This comes with all the caveats, the same ones that show up with every head coach. We won’t know what this means on the field until September at the earliest. Even in the case of Bruce Arians, when the Cards stumbled around for half a season, it took a minute for things to settle in. And as we all know, Wilks’ first year will be dictated in part by a quarterback that we not yet know. Well, we might know of him, we just don’t know if which one will be the Cardinals’ guy.
All that said, in my brief interaction with Wilks today, you can see why he can command a room. Michael Bidwill said recently that in the second round of interviews, usually someone stands out, and I can see why that would have been Wilks. We will see how his staff builds out. But now, the offseason feels like it can officially get started.
— No official word yet on assistants, but there has been some speculation. Jason LaCanfora reported that the Cards will have former Seahawks offensive coordinator Darrell Bevell in for an interview. Bevell interviewed for the Cardinals’ vacant head coaching job in 2013 that went to Arians and is a product of Scottsdale Chaparral High School. Meanwhile, LaCanfora said Panthers offensive line coach Ray Brown (who began a long NFL playing career with three years as a Cardinal) could be coming to Arizona, with Joe Person saying Panthers linebackers coach Al Holcomb could be as well.
One thing to remember about all the assistant coach talk and speculation is that while some names will accurately land on staff, others won’t, for various reasons. It always plays out like that.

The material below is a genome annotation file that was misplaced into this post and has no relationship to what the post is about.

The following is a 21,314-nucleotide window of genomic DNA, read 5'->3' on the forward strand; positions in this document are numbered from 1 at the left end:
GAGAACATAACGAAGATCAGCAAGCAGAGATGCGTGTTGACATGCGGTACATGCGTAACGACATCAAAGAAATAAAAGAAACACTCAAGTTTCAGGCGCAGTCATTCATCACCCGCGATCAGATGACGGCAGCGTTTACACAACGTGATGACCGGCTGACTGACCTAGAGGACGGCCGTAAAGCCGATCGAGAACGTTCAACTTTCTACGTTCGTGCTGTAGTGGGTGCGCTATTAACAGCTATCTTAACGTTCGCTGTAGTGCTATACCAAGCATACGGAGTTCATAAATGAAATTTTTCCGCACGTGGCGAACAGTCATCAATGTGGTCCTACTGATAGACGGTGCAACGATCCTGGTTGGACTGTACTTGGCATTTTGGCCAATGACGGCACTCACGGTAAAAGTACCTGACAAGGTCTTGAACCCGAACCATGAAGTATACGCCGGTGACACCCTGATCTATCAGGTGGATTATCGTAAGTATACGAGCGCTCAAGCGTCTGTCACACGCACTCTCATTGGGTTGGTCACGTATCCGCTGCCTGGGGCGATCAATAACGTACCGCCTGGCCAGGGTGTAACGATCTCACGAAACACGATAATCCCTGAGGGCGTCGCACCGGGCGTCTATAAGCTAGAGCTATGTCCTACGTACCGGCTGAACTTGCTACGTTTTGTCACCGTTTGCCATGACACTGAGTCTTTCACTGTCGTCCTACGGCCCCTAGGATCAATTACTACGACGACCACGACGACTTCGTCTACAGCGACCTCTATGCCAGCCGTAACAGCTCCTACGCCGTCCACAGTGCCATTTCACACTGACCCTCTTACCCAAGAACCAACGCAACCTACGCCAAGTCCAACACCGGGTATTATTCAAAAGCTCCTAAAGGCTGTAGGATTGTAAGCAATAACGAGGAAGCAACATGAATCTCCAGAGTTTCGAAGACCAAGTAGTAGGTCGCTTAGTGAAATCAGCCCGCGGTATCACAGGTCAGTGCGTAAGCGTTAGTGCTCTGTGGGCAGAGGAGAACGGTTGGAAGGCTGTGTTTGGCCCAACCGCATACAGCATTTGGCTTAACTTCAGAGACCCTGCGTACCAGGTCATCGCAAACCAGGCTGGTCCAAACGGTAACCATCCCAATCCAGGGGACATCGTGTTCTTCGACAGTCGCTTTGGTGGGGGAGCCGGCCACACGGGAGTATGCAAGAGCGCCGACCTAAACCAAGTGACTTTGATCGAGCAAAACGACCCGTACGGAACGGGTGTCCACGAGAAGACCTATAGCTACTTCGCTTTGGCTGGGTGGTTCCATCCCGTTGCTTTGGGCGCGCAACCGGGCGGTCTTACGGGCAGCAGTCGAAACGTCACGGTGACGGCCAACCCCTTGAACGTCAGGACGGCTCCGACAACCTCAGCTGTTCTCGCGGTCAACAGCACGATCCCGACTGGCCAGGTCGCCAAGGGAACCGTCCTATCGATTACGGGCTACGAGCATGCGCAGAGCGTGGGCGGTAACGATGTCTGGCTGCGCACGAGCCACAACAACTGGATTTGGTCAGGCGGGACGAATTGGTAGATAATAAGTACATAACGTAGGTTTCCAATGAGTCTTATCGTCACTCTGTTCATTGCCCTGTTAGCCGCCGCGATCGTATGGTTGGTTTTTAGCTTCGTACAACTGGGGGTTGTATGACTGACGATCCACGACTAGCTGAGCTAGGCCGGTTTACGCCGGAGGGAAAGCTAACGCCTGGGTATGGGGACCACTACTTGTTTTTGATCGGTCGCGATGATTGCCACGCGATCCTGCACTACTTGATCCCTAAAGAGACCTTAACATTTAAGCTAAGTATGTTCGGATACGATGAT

— There are some Cardinals assistants still under contract that Wilks will undoubtedly sort through over the next couple of days. I know many are asking, but there is nothing yet about what might happen with defensive coordinator James Bettcher.
— Speaking of defense, yes, Wilks ran a 4-3 in Carolina. The personnel he has inherited is for a 3-4 base. Something is going to have to change, although do not forget that the vast majority of defensive snaps these days are spent in packages that usually include extra defensive backs. And when the Cards rush in obvious passing situations, they line up with four up front anyway.
— I’m thinking it’s too early to know what the impact of Wilks is on Larry Fitzgerald’s decision. I’d think he’d want to know who the offensive staff will be first.
— The Wilks press conference is Tuesday at noon, and it’ll be streamed live on azcardinals.com. (Thanks to the Panthers for the pic.)
Tags: Al Holcomb, Darrell Bevell, James Bettcher, Michael Bidwill, Ray Brown, Steve Keim, Steve Wilks
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Bruce Arians was doing the media tour Tuesday, talking with both Rich Eisen and Colin Cowherd a week after retiring and mentioning he’d like to get into the media business. I can’t imagine someone won’t be willing to give him a chance. During his appearance on the “Rich Eisen Show,” Arians talked again about retirement, touching on familiar subjects with some more detail.